I harp on Oracle a lot for their ongoing failures in managing vulnerabilities and disclosures, going back to my Gartner days. In this case I don’t know how they were informed, which team it hit, or why it wasn’t passed on to the Apache Commons team. These things happen, but they do seem to happen more to Oracle than other major vendors responsible for foundational software components. This does seem like a major internal process failure, although I need to stress I’m basing that off one quote in an article, and happy to correct if I’m wrong.

I’m trying really hard not to be a biased a-hole, but, well, you know…

I don’t blame Oracle for all the problems in Java. Those started long before they purchased Sun. And this isn’t even code they maintain, which is one of the things that really complicates security for Java – or any programming framework. Java vulnerabilities are also a nightmare to patch because the software is used in so many different places, and packaged in so many different ways.

If you use any of the major affected products, go talk to your vendor. If you write your own applications with Java, it’s time to pull out the code scanner.


Monday, November 09, 2015

The Power of Immutable

By Rich

I wrote up a post over at the RSA Conference blog this week introducing the idea of immutable infrastructure to security professionals. It is a concept that really highlights some of the massive security benefits when you combine cloud computing and DevOps principles. Here’s a snippet:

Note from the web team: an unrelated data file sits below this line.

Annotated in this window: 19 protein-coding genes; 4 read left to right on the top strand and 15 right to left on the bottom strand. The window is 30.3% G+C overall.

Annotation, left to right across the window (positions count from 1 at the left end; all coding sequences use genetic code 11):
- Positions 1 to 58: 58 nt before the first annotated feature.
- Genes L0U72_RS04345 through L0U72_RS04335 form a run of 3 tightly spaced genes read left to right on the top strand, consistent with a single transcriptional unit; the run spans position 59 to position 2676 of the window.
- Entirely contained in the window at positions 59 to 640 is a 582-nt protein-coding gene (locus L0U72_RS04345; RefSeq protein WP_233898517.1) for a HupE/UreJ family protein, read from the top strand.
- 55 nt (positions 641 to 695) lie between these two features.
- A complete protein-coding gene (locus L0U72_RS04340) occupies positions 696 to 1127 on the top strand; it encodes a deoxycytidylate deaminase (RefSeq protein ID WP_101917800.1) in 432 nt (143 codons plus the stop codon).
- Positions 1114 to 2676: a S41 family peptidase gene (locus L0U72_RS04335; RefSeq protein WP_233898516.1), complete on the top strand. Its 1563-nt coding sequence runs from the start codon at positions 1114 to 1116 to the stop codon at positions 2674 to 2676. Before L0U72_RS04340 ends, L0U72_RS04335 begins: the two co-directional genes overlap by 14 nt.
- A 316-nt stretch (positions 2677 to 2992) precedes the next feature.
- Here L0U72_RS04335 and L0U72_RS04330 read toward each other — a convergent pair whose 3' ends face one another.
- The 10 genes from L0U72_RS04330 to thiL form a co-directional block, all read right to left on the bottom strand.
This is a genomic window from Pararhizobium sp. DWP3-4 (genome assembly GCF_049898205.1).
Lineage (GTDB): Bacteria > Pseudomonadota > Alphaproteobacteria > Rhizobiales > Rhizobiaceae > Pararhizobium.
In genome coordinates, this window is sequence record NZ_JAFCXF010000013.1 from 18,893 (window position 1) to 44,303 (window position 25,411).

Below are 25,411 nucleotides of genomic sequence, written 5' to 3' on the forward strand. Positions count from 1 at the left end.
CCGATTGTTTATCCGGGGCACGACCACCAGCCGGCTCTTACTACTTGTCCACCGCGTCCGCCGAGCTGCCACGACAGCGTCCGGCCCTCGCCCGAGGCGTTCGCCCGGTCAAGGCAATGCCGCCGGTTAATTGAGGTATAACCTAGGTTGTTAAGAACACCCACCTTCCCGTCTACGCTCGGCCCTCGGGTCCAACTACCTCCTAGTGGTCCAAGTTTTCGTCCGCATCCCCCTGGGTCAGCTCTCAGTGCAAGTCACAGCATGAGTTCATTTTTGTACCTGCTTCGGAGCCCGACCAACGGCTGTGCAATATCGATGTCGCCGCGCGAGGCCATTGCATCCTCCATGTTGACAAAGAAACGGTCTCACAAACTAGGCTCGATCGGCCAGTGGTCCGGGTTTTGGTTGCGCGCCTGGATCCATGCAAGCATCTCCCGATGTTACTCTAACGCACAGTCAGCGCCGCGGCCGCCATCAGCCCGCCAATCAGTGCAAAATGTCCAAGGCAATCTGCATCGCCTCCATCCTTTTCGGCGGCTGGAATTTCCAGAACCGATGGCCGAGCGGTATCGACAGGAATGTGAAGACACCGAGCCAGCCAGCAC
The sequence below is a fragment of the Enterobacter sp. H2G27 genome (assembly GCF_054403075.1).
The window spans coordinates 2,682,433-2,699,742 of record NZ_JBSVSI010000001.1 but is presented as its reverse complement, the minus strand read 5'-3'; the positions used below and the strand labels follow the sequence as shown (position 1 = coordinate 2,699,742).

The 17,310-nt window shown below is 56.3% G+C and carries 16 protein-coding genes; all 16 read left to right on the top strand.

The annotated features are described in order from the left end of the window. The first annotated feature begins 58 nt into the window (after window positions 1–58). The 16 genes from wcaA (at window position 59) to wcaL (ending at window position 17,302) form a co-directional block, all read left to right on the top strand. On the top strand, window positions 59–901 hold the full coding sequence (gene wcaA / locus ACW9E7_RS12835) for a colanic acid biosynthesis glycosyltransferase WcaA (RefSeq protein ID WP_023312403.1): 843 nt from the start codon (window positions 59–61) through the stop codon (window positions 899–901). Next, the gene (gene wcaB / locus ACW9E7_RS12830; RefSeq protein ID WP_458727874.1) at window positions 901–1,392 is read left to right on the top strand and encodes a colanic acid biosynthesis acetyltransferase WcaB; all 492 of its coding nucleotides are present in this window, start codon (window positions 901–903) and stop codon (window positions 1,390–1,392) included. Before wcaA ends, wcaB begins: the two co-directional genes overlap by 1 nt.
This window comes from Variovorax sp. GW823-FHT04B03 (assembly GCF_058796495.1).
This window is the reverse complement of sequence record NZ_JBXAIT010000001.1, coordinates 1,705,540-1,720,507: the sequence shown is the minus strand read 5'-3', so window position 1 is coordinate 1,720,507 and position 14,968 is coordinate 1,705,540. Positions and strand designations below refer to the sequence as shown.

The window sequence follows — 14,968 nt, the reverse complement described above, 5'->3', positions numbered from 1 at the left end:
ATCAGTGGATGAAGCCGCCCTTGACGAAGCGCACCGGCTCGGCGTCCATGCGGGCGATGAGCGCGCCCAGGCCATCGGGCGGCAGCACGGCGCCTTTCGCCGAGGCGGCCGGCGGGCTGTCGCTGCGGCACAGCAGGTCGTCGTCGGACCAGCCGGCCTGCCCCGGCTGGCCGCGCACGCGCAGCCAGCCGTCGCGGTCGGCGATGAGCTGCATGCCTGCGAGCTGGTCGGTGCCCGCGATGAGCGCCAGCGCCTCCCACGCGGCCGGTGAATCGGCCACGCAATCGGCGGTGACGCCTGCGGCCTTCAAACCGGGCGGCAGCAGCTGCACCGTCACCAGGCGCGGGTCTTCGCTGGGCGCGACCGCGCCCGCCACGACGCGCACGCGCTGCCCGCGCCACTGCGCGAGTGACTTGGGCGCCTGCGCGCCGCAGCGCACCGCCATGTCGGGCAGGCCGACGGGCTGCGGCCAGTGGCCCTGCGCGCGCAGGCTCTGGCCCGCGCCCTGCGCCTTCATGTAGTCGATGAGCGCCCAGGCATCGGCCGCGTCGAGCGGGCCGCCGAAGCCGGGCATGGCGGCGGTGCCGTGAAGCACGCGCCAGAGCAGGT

A simple example is when you use autoscaling in a cloud provider. You have a standard image of a server, and when you need more capacity the cloud service starts new instances behind a load balancer. When you don’t need that much capacity anymore (based on preset rules) the cloud service shuts down instances. This is exactly how elasticity in the cloud works.

No live patching. No remote logins. No antivirus needed (maybe). Any change, at all, to a running server easily detectable and indicative of an attack.

I skipped a lot… go read the full article.


Friday, November 06, 2015

The Economist Hack: Good Intentions, Bad Execution

By Rich

The Economist used a tool on their site to block collect stats and serve ads to visitors using ad blockers. I will avoid diving into the ad-blocking debate, but I will note that my quick check showed 16 ad trackers and beacons on the page. I don’t mind ads, but I do mind tracking.

It turns out that tool, called PageFair, was compromised by attackers to serve malware to Economist readers. The Economist is one of the few publications I still respect, so this made me more than a little sad.